By now, it is well known that Debian Jessie will not be using sysvinit as its boot system by default. But how can one keep using sysvinit in Jessie? It is fairly easy, and here are a few recipes, courtesy of Erich Schubert and Simon McVittie.
If you already are using Wheezy and want to upgrade to Jessie and keep sysvinit as your boot system, create a file /etc/apt/preferences.d/use-sysvinit with this content before you upgrade:
Package: systemd-sysv Pin: release o=Debian Pin-Priority: -1
This file content will tell apt and aptitude to not consider installing systemd-sysv as part of any installation and upgrade solution when resolving dependencies, and thus tell it to avoid systemd as a default boot system. The end result should be that the upgraded system keep using sysvinit.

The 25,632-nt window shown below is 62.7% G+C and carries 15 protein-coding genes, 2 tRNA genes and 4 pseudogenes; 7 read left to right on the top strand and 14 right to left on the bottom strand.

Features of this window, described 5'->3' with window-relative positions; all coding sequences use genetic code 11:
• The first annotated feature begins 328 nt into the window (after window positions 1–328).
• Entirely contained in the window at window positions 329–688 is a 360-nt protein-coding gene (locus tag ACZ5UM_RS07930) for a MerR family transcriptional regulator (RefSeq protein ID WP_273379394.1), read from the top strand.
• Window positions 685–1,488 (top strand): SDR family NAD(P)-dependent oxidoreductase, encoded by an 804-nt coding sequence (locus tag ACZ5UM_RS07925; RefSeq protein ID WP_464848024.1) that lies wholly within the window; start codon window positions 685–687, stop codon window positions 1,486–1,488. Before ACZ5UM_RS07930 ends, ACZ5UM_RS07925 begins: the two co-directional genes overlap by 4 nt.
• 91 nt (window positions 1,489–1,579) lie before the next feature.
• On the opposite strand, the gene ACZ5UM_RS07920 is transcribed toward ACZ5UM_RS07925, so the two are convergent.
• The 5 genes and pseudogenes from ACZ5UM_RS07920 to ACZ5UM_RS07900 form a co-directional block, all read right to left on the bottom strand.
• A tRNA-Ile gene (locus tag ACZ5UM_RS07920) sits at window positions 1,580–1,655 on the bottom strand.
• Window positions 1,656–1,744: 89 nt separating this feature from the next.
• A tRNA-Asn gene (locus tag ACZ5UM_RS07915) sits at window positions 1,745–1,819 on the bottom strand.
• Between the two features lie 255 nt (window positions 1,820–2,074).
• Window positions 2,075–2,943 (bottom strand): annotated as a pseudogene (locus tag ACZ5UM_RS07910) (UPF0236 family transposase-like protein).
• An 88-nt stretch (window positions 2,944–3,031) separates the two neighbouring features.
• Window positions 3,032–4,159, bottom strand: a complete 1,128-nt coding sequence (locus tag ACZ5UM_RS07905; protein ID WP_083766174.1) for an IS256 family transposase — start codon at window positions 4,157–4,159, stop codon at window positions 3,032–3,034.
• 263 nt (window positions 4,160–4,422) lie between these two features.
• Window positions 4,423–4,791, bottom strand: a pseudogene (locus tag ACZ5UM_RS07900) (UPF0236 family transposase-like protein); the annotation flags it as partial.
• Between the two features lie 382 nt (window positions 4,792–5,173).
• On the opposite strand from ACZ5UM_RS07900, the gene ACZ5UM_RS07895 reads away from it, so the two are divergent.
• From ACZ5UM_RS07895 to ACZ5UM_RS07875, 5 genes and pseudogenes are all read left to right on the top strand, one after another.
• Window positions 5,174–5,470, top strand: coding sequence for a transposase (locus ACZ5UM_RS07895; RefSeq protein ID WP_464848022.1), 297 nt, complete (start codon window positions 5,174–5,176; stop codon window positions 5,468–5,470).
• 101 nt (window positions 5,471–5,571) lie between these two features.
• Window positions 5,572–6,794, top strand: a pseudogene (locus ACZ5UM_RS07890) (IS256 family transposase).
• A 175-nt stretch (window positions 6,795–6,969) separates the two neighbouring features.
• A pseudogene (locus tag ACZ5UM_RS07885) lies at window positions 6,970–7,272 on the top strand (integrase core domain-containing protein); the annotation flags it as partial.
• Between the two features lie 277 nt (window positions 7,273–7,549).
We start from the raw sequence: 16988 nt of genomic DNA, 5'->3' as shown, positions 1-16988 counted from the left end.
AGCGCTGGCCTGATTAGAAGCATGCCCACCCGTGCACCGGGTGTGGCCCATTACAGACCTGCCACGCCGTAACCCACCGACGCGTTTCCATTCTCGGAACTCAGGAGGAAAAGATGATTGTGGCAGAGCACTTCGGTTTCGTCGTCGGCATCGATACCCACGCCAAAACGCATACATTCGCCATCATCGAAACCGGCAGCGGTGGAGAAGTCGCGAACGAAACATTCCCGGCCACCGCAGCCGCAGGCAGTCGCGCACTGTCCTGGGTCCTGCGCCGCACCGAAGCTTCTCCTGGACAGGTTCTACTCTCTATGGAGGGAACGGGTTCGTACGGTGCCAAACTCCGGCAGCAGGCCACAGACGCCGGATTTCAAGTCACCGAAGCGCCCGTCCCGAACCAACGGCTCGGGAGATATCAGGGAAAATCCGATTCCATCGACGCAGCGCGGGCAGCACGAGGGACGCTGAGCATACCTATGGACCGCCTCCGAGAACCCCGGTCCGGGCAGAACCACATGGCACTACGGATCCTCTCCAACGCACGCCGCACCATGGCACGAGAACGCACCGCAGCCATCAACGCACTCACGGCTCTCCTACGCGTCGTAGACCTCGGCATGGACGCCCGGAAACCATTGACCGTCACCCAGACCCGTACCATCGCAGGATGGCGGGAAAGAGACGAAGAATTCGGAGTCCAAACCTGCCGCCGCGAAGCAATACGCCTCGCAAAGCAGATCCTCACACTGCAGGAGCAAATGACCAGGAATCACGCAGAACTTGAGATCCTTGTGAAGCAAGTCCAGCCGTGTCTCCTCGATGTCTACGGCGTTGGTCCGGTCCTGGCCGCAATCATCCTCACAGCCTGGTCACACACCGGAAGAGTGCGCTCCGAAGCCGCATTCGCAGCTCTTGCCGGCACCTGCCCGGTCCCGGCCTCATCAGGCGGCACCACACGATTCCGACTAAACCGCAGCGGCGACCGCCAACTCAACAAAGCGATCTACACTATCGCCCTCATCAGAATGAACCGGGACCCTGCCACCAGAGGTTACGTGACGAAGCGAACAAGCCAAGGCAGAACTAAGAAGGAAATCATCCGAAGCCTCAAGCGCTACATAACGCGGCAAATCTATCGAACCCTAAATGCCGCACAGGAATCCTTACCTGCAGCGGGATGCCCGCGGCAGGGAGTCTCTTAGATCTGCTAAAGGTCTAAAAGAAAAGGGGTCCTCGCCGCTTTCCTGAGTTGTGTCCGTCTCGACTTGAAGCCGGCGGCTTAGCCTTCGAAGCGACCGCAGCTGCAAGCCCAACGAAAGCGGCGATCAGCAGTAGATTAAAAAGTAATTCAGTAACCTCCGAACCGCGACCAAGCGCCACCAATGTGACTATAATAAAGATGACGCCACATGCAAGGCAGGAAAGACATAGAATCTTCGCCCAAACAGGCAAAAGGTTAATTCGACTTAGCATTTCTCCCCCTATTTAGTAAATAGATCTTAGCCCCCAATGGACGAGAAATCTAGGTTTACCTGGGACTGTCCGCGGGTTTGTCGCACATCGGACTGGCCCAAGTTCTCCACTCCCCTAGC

If you are installing Jessie for the first time, there is no way to get sysvinit installed by default (debootstrap used by debian-installer have no option for this), but one can tell the installer to switch to sysvinit before the first boot. Either by using a kernel argument to the installer, or by adding a line to the preseed file used. First, the kernel command line argument:
preseed/late_command="in-target apt-get install --purge -y sysvinit-core"
Next, the line to use in a preseed file:
d-i preseed/late_command string in-target apt-get install -y sysvinit-core
One can of course also do this after the first boot by installing the sysvinit-core package.
I recommend only using sysvinit if you really need it, as the sysvinit boot sequence in Debian have several hardware specific bugs on Linux caused by the fact that it is unpredictable when hardware devices show up during boot. But on the other hand, the new default boot system still have a few rough edges I hope will be fixed before Jessie is released.
Update 2014-11-26: Inspired by